The ground in the Midwest during a typical winter is cold and dry. But with runners jogging in shorts along Lake Michigan just two days before Christmas, this is no typical winter. In fact, this past December was the hottest ever recorded in the Midwest, and the land in the country’s center was warm and wet.
As 2015 came to a close, heavy rainfall washed across already saturated ground and went straight into the Mississippi River, which hit its third-highest level by New Year’s Eve. The overflowing river flooded dozens of communities, and the governors of Missouri and Illinois were soon issuing evacuation orders and declaring states of emergency.
Early summer rains also drenched farm fields, and a steamy autumn prolonged the region’s growing season. Frankly, a lot’s been happening in the Midwest, meteorologically speaking. Some meteorologists believe the current El Niño event may be the strongest one yet—thanks in part (but not in whole) to global warming—and suggest that it’s fueling this mild winter. In addition to El Niño, other perfectly normal weather phenomena, like the Arctic Oscillation—a band of cold winds that swirl around and occasionally (but not lately) dip down from the North Pole to freeze our socks off—are asserting their influence too.
According to Doug Kluck, a climatologist for the National Oceanic and Atmospheric Administration’s Central Region, as many as 20 different factors may affect weather trends across the country at any given time, and he and other scientist are trying to figure out all the hows and whys in order to help Midwesterners prepare for the future.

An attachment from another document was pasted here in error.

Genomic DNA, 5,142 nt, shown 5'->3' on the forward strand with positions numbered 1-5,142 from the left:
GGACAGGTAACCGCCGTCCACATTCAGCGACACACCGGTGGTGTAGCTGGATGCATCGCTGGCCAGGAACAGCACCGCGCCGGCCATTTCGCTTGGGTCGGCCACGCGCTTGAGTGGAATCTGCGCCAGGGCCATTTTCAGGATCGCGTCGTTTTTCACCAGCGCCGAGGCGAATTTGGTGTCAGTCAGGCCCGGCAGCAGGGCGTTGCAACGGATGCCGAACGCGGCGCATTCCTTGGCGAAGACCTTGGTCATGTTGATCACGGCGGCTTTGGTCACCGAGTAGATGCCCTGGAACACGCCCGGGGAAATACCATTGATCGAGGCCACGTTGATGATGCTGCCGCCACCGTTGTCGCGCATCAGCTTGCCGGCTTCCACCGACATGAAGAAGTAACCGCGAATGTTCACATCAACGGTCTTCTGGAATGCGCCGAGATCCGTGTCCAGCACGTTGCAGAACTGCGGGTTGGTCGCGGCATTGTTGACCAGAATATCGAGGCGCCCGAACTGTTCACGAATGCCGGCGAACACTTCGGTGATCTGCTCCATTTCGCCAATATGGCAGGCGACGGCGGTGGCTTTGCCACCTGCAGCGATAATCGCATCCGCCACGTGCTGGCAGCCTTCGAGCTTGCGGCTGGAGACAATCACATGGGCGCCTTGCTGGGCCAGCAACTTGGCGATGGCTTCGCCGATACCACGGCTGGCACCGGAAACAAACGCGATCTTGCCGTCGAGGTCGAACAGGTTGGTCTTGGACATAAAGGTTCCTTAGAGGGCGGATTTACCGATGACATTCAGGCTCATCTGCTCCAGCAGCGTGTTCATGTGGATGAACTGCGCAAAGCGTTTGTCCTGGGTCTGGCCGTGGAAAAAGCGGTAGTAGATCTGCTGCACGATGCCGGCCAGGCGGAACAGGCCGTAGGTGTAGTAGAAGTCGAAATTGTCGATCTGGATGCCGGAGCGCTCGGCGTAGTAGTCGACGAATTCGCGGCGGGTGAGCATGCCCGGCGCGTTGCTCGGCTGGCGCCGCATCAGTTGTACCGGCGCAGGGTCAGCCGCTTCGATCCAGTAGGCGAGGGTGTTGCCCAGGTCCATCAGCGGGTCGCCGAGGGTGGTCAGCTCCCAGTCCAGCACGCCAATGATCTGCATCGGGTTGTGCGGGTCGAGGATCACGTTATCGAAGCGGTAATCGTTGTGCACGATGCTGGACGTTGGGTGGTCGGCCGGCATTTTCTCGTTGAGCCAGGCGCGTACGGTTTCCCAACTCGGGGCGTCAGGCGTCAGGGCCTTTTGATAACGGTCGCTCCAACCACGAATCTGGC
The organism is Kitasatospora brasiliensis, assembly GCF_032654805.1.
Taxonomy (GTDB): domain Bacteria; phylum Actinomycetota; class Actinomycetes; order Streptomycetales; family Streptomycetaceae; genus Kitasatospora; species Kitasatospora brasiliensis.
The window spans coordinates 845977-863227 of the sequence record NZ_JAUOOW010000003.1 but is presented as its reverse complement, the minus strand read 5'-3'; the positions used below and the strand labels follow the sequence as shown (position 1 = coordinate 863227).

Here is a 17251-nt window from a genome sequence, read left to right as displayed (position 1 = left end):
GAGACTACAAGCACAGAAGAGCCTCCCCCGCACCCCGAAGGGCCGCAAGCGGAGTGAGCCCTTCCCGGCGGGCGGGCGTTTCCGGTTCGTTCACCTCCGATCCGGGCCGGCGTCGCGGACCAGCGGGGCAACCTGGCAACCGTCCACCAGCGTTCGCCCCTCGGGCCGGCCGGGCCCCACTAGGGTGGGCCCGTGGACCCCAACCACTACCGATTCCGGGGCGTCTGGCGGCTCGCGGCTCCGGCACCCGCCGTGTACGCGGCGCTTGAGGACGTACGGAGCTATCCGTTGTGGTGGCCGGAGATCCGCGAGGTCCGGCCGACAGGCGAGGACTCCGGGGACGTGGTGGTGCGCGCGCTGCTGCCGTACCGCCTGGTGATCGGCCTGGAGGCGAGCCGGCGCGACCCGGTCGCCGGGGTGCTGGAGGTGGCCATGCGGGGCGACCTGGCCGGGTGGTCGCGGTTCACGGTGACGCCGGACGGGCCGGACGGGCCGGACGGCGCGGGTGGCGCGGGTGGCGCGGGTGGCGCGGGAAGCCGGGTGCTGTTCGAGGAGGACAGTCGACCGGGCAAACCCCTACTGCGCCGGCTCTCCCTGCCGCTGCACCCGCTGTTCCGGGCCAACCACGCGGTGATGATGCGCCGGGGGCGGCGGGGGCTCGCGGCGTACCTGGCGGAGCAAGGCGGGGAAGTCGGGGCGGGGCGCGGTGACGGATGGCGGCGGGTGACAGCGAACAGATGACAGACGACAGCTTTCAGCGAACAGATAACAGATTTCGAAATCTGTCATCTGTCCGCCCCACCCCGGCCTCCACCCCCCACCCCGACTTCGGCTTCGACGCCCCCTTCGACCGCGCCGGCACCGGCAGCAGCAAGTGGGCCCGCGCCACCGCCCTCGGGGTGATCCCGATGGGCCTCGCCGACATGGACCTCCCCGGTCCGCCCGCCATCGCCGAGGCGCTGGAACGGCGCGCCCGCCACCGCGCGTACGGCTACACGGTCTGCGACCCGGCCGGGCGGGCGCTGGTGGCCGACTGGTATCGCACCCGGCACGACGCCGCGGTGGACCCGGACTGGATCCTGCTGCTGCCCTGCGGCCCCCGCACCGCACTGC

So far, what Kluck, and Michael Timlin, a climatologist with the Midwestern Regional Climate Center, have been able to parse out are longer-term trends, namely winters with less severe and shorter cold snaps (just like 2015’s). They’re also seeing bigger rain events with longer dry spells in between and have noted that minimum annual temperatures throughout the region have gradually gone up over the past 120 years or so. In the northern tier of the Midwest, like Minnesota, those increases have occurred faster, a change that jibes with what climate models predict will happen as more carbon dioxide is introduced into the atmosphere.
As average temperatures continue to creep higher, which regional climatologists predict they will, water levels in the Great Lakes could rise and fall dramatically as precipitation also becomes erratic. Beginning in 1998, the lakes’ water levels fell for 15 years, with evaporation as the primary reason. Then, in 2013, it rained 10 percent more than average for two years and lake levels shot up again (Lake Superior rose two feet higher, Lake Michigan three).
Changes in precipitation, however, are harder to predict than temperature, say Timlin and Kluck, and that may be because the air over the Midwest is more humid now than it was a few decades ago. One reason may be climate change; another could be that farm fields have more crops than they did 30 years ago. If the uptick in humidity leads to more crop-drowning rain in early summer, as it did in 2015, farmers may have to grow to plants that mature faster, like soybeans, milo, and sorghum, instead of, say, corn. Corn farmers got lucky last year, because the warm fall allowed the stalks to grow well into October.
So 2015 may have been a strange year, but as climate change loads the dice for more extreme weather, wet and warm winters (and scantily clad December joggers) may move from the realm of the unusual to the usual.